Commonly, these large enterprises know they have to make a change to their software delivery process and begin to determine their own destiny in terms of software iteration, but they struggle to make the business case for the investment and introducing different ways of working.

Contino’s approach to working with the client to build a meaningful product as a vehicle for learning is the most effective way to clear organizational hurdles and begin to teach by doing. We work with the client teams to define areas of need and determine the products to be built, so that we can have an immediate impact by helping to embed, upskill and scale DevOps/Agile/cloud-native principles in the organization.

So where are the key problems and how can these be addressed?

Some of the barriers are partly the result of the constraints of technological platforms and a misunderstanding around how they can be best used specifically around the human element of software delivery (as embodied in, say, Agile or Extreme Programming). When taking a cloud-native and/or DevOps software delivery approach, excellent collaboration and communication between developers based on a flexible delivery model is extremely important - alongside a platform that allows them to operate that way. Both ‘good behavior’ and ‘good tooling’  are needed to develop good software.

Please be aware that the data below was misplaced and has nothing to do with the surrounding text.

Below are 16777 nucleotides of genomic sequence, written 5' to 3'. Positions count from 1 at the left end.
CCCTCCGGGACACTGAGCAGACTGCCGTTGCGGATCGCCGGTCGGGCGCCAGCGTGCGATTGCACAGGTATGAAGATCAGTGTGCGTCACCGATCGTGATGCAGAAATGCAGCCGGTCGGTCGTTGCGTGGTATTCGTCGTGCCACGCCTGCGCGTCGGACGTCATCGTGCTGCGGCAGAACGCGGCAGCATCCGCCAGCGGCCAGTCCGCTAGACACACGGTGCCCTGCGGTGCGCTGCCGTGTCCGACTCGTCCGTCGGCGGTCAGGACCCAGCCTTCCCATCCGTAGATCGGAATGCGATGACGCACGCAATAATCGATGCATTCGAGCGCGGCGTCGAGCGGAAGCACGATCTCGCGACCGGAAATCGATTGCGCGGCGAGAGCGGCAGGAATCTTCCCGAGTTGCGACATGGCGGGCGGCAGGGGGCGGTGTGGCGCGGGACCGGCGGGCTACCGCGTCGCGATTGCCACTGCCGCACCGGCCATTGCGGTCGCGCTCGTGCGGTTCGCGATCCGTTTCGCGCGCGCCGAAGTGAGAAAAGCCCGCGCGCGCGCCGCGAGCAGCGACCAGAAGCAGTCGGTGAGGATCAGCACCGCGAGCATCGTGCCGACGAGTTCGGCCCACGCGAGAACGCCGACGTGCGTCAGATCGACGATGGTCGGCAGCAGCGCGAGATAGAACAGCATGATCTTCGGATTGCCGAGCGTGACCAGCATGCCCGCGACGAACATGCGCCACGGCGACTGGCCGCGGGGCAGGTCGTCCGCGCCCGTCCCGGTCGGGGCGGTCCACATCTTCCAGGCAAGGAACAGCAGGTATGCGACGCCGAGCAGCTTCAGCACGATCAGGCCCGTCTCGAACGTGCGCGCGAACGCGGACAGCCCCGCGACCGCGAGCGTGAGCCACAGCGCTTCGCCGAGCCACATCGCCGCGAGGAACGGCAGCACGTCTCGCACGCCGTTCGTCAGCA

A lot of times, these enterprises need someone to illustrate how it could change. Based on my experiences, that’s the most important part: to help them paint a picture of what they could do. Making the art of the possible come to life.

So what should US enterprises be doing? What are the challenges and opportunities?

Very simply, the transition to being a cloud-native enterprise is all about defining the value to the business of being able to determine your own software destiny. What does it mean to your business to be absolutely sure that you are building the right product because you are basing it on end-user feedback? What does it mean to be able to iterate on that feedback as rapidly as it comes in?

It’s not just about getting to the cloud with one application at all costs and regardless of how and to what end, for example. That does nothing if the overall delivery model isn’t changed alongside - that’s what has to change. Operating in the cloud is a tool that can help with that by providing the speed, flexibility and scalability that allows for rapid product iteration and deployment.

It’s a difficult task for such large corporations to change and we must be empathetic to that challenge. Change - regardless of within an enterprise or in personal life is one of the hardest human tasks. And what’s the best way to overcome ‘change anxiety’? To put wins on the board. Contino has a framework called Momentum, aimed specifically at starting small within an organization to move rapidly and prove out how Cloud-Native software delivery works within their four walls.

Thanks, Andrew!

You’re welcome!